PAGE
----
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Ricky Rand: FutureTV and the digital entertainment revolution
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The Independent Online

Nobody could accuse Ricky Rand of selling himself short. As head of a company called FutureTV, he is convinced he has come up with a system that will make the digital entertainment revolution a reality for the average household.

Nobody could accuse Ricky Rand of selling himself short. As head of a company called FutureTV, he is convinced he has come up with a system that will make the digital entertainment revolution a reality for the average household.

Nor is he jumping on a bandwagon. At a time when the internet seems to be everything, he is establishing a company around the old-fashioned concept of television. Only it is not TV as most people recognise it. Instead it is a way of bringing together all the hi-tech developments consumers have been promised for years, like video on demand, online music and electronic shopping.

Indeed, the idea for the company came to him in the mid-1990s when he tried, and failed, to import a system for distributing video on demand in Hong Kong, where he was then living. Realising he had been taken in by hype, he set about producing the technology himself.

In this, he had an advantage. Possessing a degree in electronics and microprocessor engineering, he spent the early part of his career working in technical development and marketing for Acorn Computers. He then set up NBM Systems Design, which developed technology to improve share- trading terminals. When he sold up to Reuters, he was left with the money and time to build his latest enterprise.

These factors help to explain why FutureTV and not a huge computer or media firm is about to supply a one-stop entertainment shop, he says.

However, he attributes even greater importance to his unswerving focus. Early on in its development, the internet started to attract a great deal of attention and members of the team he had assembled suggested the company should shift its approach. But Mr Rand insisted they kept going as they were on the grounds that the net as it was would turn out to have been a passing phase.

This does not mean he sees no value in it. In fact, the net is an integral part of the package he is offering to telecommunications and cable companies. It was just that he could not see it supplanting the TV so long as it was confined to computers.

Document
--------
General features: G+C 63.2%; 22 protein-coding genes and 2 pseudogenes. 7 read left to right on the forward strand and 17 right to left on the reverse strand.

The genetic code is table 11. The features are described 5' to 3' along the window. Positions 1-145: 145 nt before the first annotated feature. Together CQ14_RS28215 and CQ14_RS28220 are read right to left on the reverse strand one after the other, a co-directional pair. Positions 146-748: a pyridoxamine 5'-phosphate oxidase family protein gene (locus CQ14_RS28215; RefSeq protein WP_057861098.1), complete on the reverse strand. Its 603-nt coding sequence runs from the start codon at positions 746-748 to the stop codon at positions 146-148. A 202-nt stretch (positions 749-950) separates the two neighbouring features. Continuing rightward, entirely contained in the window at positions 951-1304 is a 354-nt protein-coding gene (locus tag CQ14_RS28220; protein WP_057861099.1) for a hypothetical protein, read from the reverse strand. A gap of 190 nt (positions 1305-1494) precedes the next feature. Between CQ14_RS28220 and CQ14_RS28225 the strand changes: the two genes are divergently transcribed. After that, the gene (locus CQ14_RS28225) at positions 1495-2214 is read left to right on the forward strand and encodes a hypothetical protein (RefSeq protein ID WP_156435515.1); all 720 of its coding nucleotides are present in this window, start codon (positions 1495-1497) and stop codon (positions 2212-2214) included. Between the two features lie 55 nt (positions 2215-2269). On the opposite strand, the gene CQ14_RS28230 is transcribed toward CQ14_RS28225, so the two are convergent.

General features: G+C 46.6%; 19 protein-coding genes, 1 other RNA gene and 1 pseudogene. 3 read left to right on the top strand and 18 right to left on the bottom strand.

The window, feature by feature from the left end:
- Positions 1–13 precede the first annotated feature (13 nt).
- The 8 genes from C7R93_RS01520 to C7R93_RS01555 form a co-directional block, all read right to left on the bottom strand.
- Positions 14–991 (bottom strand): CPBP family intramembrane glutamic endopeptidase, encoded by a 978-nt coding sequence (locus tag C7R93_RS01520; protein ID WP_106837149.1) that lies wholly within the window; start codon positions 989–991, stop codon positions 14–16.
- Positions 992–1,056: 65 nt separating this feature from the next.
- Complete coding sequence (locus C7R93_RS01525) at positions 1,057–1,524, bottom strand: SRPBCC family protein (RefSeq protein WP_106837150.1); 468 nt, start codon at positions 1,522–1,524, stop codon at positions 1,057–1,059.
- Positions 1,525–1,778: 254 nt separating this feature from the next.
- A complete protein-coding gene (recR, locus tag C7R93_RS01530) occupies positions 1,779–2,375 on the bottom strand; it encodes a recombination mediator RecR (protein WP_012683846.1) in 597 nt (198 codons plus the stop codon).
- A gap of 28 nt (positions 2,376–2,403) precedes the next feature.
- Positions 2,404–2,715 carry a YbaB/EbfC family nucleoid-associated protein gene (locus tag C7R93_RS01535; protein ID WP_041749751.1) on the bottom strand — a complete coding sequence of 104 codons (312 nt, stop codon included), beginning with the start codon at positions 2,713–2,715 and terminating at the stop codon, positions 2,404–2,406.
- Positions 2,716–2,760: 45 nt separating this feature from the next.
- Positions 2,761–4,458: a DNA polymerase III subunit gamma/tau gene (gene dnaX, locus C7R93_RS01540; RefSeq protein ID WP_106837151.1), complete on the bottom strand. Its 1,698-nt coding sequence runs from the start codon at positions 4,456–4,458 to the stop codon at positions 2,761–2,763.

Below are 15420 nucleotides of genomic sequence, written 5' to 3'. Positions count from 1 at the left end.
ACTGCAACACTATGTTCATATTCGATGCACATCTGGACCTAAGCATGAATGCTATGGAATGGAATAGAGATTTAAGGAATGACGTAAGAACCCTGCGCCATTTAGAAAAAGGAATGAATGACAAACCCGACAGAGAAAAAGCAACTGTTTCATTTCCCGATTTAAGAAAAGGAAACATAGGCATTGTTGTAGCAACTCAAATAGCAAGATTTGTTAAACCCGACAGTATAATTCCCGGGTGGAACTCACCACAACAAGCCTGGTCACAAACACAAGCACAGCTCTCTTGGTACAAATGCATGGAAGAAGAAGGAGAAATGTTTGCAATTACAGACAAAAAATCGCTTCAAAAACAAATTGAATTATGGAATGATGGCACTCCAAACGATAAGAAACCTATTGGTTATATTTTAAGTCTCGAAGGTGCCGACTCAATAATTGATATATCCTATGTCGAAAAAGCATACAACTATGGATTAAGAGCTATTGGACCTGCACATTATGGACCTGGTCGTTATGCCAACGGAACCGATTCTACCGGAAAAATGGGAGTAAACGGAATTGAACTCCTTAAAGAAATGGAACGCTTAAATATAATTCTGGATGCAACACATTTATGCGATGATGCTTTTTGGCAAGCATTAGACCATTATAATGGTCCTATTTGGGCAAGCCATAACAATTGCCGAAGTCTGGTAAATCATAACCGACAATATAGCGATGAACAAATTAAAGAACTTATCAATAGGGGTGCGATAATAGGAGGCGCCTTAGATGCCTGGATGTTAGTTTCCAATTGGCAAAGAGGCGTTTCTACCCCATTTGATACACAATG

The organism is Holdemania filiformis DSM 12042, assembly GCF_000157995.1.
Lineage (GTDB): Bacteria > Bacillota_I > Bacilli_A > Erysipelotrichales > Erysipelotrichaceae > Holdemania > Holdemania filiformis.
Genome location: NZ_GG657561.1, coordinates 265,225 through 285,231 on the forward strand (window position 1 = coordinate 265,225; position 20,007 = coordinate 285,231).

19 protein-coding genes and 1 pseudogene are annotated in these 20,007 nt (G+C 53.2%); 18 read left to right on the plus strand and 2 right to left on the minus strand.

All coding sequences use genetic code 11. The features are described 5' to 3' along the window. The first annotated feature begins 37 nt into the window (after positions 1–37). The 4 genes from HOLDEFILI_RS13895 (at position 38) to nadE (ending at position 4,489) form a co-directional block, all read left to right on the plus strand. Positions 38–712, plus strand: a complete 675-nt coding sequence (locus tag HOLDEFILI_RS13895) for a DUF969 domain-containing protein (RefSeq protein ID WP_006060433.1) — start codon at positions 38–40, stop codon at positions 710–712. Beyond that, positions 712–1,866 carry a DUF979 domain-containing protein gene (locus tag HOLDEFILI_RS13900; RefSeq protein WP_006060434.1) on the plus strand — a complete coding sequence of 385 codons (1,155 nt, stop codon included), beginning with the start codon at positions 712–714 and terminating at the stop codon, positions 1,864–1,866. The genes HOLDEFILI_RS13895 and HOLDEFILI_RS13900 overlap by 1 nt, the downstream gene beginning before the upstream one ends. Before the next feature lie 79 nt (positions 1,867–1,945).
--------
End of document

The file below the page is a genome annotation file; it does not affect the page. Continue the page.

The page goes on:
Even with this sense of purpose, it hasn't been easy. The development of FutureTV has been financed by the proceeds of the sale of Mr Rand's old company. He worked without pay for most of this time. A $10m (£6.25m) investment last August by venture firm Eden Capital has let the company bring the product to market, and Mr Rand anticipates another financing before the float, expected later in the year.

Perhaps mindful of his time selling terminals to traders, Mr Rand is obsessive about technology being easy to use. To make his point, he aims the remote control at the giant TV in his West End office and moves between playing music and surfing the web. "There's no difference between a CD and the web. It's just stuff."

The system is all powered from a set-top box the size of a portable CD player and a larger box that can be hidden in a nearby cupboard. It operates on a pay-as-you-watch basis, with accounts being charged by credit or the Mondex cash card. It also uses smart-card technology to personalise the service. "The challenge is there's too much - too many websites, too much music, too many videos etc. You have to start filtering it down," he says, explaining the technology that observes what the cardholder watches, listens to and buys and comes up with future recommendations as well as personalised advertising.

For this to work, the suppliers of films and CDs will have to come up with the data that the computer software can study when making its recommendations. But Mr Rand is confident the idea will catch on and that entertainment firms will have to play for fear of not having their releases listed.

With TV programmes, films, radio, the telephone, recorded music, the net and email all just a remote-control click away, it seems so simple there must be a catch. But Mr Rand insists not. We'll soon see if he is right. Upcoming deals with a telecoms company and a cable firm should indicate whether this really is the future of TV.

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